“They may keep those aircraft to scheduled redelivery dates,” one unnamed lessor said — leasing-speak meaning that Alaska appears unlikely to return those aircraft early.

Related: U.S. airlines may have to retire as many as 1,000 jets

A Virgin America A319 takes off from LAX in 2017. (Photo by Scott Varley/Digital First Media/Torrance Daily Breeze via Getty Images)

Returning Alaska’s A320s early about dollars and cents

“It’s clear-cut that the A320 is not great for them,” Raymond James analyst Savanthi Syth told TPG, recounting a meeting with Alaska management in August. She said executives described the plane as the “the least efficient aircraft in their fleet” at the time.

What she sees is a struggle between the airline and the leasing companies who own the jets. The lessors have their own bills to pay and, if Alaska returns the A320s early, they need to find someone else to fly them. Placing jets with airlines has become more challenging during the pandemic, she said.

“There’s just no where else for lessors to put those aircraft if they take them from Alaska and they’ve got their costs to cover,” Syth said. Ultimately, Alaska’s decision will come down to the cost of continuing to fly the A320s versus the penalties for returning them early.

Related: Alaska calls Boeing a ‘fantastic partner’ as it decides between A321neo and 737 MA

The same dollars-and-cents calculus is on display in other carriers’ retirement decisions. For example, Delta Air Lines unveiled recently that it will remove its 91 Boeing 717s over the next five years, or by 2025. That decision is widely understood to be a balance between minimizing early lease return penalties and a desire to have enough replacement Airbus A220s.

JetBlue Airways is believed to be weighing similar factors for its Embraer E190 fleet. Prior to the pandemic, the jets were due to be replaced with A220s — its first arrives in December — by 2025, but the airline may be looking at options to move up that date.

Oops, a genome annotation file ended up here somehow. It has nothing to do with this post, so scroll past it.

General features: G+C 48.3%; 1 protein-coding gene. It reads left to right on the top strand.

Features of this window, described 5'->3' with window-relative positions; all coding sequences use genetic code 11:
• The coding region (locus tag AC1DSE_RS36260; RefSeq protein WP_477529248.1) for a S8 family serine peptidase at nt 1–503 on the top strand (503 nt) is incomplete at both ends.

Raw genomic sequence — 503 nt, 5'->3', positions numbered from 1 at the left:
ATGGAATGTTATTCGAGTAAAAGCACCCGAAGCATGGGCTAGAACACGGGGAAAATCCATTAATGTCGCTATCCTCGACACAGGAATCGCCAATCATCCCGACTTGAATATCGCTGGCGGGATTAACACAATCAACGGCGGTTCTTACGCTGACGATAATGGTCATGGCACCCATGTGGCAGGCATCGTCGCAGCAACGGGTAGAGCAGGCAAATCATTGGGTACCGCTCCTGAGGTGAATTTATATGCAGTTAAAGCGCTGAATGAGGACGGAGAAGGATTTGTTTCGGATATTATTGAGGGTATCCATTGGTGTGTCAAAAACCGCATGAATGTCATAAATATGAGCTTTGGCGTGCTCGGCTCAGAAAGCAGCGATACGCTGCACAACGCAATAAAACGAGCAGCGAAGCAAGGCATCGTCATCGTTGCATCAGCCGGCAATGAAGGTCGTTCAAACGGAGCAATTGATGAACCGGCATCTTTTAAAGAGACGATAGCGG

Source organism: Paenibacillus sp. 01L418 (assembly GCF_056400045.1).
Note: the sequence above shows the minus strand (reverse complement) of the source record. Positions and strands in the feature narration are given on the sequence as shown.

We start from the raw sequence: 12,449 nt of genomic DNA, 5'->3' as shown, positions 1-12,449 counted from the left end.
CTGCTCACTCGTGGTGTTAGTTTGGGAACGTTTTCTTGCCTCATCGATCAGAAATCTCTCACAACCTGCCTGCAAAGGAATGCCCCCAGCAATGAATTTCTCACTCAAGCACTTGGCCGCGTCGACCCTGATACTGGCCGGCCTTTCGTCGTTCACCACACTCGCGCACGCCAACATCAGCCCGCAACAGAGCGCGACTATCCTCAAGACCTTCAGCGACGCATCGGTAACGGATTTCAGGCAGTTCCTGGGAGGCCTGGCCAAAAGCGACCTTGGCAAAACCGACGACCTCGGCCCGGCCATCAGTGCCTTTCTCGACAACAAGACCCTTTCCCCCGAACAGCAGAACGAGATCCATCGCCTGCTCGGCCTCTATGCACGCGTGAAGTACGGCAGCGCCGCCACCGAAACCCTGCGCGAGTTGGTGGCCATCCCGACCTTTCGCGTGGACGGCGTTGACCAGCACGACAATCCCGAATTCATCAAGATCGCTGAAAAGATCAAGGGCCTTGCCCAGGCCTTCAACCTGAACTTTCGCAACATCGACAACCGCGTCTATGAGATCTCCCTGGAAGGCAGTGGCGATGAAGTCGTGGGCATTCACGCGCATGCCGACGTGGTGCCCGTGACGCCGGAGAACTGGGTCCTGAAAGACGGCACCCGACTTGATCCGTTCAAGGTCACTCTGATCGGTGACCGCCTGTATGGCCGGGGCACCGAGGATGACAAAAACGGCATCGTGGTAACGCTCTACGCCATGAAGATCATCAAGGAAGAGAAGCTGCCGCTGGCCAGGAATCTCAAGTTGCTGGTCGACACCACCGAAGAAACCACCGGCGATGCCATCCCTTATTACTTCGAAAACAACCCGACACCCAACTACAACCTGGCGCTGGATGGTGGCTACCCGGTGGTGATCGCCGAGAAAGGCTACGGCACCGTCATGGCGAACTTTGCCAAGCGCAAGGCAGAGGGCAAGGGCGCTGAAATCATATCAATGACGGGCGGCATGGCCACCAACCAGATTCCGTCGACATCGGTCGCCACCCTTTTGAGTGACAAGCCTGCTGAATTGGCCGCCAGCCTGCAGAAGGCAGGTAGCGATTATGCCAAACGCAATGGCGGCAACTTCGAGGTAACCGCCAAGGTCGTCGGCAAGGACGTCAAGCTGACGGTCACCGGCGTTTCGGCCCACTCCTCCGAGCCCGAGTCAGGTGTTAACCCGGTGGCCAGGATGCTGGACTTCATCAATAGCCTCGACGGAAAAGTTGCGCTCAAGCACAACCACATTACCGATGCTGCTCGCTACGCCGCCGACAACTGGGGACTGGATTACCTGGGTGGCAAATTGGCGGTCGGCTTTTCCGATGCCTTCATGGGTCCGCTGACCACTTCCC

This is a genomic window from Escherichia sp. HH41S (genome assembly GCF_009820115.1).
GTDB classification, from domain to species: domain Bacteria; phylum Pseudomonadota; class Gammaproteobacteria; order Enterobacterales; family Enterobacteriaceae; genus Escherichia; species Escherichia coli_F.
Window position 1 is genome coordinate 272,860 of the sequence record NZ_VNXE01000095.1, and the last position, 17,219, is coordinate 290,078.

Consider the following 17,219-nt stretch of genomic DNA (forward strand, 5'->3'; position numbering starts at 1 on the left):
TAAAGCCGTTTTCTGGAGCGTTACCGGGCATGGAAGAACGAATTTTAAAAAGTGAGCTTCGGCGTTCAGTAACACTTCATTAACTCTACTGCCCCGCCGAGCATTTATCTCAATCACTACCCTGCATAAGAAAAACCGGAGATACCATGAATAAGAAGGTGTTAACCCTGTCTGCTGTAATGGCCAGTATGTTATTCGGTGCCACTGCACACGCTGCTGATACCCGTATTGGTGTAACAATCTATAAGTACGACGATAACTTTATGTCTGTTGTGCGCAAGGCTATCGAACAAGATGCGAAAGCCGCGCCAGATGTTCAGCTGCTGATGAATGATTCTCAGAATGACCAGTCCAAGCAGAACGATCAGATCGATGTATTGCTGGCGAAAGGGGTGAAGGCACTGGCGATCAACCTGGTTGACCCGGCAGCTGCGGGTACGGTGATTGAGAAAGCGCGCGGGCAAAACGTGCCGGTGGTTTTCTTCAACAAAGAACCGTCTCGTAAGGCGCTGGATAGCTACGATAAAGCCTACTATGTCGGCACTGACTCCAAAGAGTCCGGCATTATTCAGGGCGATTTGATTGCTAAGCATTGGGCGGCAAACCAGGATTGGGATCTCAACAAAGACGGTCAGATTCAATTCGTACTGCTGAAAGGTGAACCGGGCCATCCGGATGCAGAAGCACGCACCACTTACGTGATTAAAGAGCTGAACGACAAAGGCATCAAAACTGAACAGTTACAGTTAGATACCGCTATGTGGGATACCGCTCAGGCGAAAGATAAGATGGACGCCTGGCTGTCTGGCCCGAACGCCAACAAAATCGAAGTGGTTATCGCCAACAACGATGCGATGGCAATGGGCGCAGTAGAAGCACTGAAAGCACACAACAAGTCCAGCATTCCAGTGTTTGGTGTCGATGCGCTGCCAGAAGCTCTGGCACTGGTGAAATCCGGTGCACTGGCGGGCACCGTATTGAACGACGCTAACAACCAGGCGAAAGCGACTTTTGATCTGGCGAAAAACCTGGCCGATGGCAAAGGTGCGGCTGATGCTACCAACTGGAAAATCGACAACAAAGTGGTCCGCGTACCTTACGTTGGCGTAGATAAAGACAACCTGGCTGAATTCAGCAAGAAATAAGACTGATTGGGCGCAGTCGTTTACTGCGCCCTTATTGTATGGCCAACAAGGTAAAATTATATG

Alaska, for its part, is unlikely to return to its “Proudly All Boeing” fleet once the A320s are gone. The airline has given no indication that it wants to remove its A321neos, planes whose leases it also inherited from Virgin America.

“They really do love the A321neo,” Syth said of her meetings with Alaska’s leadership team.

Review: Alaska Airlines first class from New York JFK to Seattle on an A321neo

An Alaska A321neo at New York JFK airport. (Photo by Clint Henderson/The Points Guy)

 

And with pandemic flying cuts, Alaska really does not need the A320s. Removing the 49 aircraft represents only about 15% of its combined mainline and regional fleet at the end of June. This is far less than the planned year-over-year reduction of more than 40% in the carrier’s November schedule.

The carrier had 29 A320s in storage as of Oct. 16, Fleets Analyzer shows. The decision to keep any of the jets flying is likely driven by the need to keep pilots on the type flying. Moving pilots to Boeing aircraft — something it had begun in small numbers before COVID — requires extensive training.

Still, Alaska’s fleet plan appears oriented towards Boeing in the future. The airline holds firm orders for 32 737 MAX jets plus options to take up to another 37. It was already engaged in talks with Boeing over more MAXes — as well as with Airbus over additional A321neos — before the pandemic.

Earlier in October, Reuters reported that Alaska is nearing a deal for more MAXes once the Federal Aviation Administration re-certifies the grounded jet. FAA sign off is expected before the end of the year.

Related: FAA chief upbeat after piloting Boeing 737 MAX test flight, but says ‘still work to do’

Featured image by AaronP/Bauer-Griffin/GC Images.